Numbers don’t add up for Rangers boss Ally McCoist

YOU can’t blame Ally McCoist for not wanting to do the sums. Too many of the numbers might add up to ten if the Rangers manager puts his mind to counting the cost of the position the Ibrox club finds itself in.

YOU can’t blame Ally McCoist for not wanting to do the sums. Too many of the numbers might add up to ten if the Rangers manager puts his mind to counting the cost of the position the Ibrox club finds itself in.

Last week, chief executive Graham Wallace admitted that it would be a five-year mission to make the current Rangers competitive in the top flight. Which suggests there is little chance of the club challenging for a Premiership title much before Celtic should surely be homing in on a record ten-in-a-row. Moreover, Wallace stated that Rangers would need to scale the heights by living within their means. McCoist interpreted this as a top-flight Rangers operating with a £3 million playing budget while Celtic worked with ten times this figure.

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This illustrates the monumental concern for Rangers supporters and McCoist. If the Ibrox club and Celtic both live within their means, then the near £30m Celtic can generate from the Champions League puts them out of sight of any domestic challengers. It is a vicious circle. Rangers need Champions League money to mount a challenge to Celtic in sustainable fashion. But they can’t obtain that income because this very Champions League money puts Celtic on a different level to them.

“The worry is Celtic are off and running with the Champions League money,” McCoist accepted. “That’s obviously a big concern. It would be wrong for me not to look at Celtic’s finances and not appreciate the gulf between the two, but what we need to do is concentrate on our own club at the minute. Celtic aren’t an issue for us at the moment. They’ve handled things well and fair play to them, but until we’re back competing against them then that’s when we’ll have to assess the situation. At this moment in time we can’t concern ourselves with Celtic. I don’t mean that in a rude way but they’re in a different place from us at the moment.”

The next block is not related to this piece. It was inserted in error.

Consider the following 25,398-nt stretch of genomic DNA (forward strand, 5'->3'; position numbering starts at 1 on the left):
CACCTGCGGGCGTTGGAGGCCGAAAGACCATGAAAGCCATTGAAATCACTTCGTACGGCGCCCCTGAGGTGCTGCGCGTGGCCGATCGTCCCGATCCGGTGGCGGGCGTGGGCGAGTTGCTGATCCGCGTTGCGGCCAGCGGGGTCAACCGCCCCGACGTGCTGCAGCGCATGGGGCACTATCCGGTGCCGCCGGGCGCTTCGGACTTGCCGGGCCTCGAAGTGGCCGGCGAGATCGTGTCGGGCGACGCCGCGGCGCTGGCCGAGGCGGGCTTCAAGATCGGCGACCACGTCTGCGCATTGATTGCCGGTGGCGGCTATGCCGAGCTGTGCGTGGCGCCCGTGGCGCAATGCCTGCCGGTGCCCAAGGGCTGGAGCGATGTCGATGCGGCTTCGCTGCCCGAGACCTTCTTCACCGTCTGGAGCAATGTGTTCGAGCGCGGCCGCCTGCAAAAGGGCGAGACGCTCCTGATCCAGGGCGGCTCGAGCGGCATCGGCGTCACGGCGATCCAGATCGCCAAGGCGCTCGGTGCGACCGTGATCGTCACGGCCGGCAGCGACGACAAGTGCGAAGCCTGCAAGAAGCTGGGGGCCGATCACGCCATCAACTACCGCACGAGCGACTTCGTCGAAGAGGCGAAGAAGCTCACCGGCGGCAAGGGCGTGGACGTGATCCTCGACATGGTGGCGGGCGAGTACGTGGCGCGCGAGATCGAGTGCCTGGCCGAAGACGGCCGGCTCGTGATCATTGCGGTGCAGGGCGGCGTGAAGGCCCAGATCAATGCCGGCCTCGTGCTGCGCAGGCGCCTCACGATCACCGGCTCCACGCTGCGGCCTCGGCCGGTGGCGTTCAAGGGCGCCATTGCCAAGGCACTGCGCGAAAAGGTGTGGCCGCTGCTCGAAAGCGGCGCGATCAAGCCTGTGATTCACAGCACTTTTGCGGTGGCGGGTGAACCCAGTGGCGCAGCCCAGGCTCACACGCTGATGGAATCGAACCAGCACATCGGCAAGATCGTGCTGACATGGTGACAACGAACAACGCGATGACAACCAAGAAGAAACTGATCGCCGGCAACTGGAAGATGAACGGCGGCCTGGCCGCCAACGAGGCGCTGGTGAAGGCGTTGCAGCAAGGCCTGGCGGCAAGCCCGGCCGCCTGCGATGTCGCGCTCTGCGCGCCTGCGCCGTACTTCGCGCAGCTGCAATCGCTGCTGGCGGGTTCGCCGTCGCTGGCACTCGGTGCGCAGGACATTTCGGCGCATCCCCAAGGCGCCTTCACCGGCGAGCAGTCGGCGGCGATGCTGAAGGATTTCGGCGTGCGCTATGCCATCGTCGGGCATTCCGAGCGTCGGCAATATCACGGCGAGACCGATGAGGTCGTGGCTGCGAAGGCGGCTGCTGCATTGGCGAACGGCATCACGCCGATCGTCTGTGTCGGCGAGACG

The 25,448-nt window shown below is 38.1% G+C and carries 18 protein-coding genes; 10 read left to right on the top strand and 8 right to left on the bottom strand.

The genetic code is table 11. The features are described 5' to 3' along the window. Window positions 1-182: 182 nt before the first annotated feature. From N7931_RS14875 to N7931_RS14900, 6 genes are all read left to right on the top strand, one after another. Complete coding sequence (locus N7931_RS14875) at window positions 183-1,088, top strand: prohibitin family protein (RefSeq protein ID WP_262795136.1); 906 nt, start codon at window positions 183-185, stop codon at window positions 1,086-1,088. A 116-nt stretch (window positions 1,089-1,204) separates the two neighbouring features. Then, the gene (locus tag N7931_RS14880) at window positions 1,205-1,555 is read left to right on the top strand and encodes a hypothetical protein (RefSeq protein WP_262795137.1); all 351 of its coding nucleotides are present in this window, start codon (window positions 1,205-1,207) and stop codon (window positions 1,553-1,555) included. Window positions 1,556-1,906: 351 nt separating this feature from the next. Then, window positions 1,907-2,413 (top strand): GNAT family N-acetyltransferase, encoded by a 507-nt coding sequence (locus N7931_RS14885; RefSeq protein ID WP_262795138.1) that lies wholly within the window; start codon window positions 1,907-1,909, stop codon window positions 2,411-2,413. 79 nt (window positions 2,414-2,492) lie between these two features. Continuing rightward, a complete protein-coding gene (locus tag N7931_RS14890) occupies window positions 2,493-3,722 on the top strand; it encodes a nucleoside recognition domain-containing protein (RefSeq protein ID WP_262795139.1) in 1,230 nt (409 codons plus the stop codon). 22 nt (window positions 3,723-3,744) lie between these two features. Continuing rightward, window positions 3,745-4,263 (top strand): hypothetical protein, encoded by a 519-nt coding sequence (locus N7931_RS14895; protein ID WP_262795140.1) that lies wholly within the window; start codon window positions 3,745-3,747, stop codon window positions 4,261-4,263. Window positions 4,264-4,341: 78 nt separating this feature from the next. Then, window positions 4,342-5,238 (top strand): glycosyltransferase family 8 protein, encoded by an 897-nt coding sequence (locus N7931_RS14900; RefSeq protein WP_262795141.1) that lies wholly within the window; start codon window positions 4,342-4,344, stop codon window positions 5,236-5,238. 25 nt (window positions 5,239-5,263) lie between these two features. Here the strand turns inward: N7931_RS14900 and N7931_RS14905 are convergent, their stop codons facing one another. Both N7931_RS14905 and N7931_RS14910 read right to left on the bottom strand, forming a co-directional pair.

How on earth Rangers get to that place before Celtic achieve an unparalleled decade of domination in the top flight is what gives followers of the Ibrox club sleepless nights. “I understand 100 per cent where the fans are coming from,” said McCoist. “We’ve lost £50m-worth of players. We could argue about valuations but that’s what we’ve lost and had to replace them with free transfers. It’s not rocket science. You’ve got no divine right at the best of times to challenge for the top league, so when you look at the facts and figures you shouldn’t be challenging all of a sudden. But that’s not to say we can’t bring in some more youngsters and if that’s what it takes to move forward then that’s what we’ll do.”

To plan to win a Premiership title with a crop of youngsters would be cock-eyed optimism, cautions McCoist. “You’ve got to get a blend. There may be exceptions but other than Manchester United I can’t think of too many teams that have had seven or eight youngsters come through and gone on to be a top-class European team. We’ve never, as long as I can remember, had seven or eight youngsters in the team who have come through Murray Park. You’ve got to get a balance. I think we’ve done fine in recent years when you look at the likes of [Alan] Hutton, [Allan] McGregor and [Charlie] Adam, [Chris] Burke and so on. I don’t think you’ll get too many cases like that Manchester United team. That said, it’s really important we get as many through as we possibly can.”

And hold on to them. When the old Rangers was liquidated, the likes of McGregor declined to have his contract transferred over to the new company then formed. McCoist has had plenty to say about the fact that the keeper and other high-profile players “headed to the hills”, as he put it at the recent agm. But he was more conciliatory when asked what McCoist the player would have done in 1992, had Rangers gone bust. “I don’t know what I would have done,” McCoist said. “It’s the easiest thing for me to say that I’m a Rangers man but I don’t know. I’m not going to look back and start criticising people. I wouldn’t want to move back into hypothetical 1992 situations.”

How McCoist must wish there was a Rangers currently enjoying the situation the Ibrox club did in 1992, though.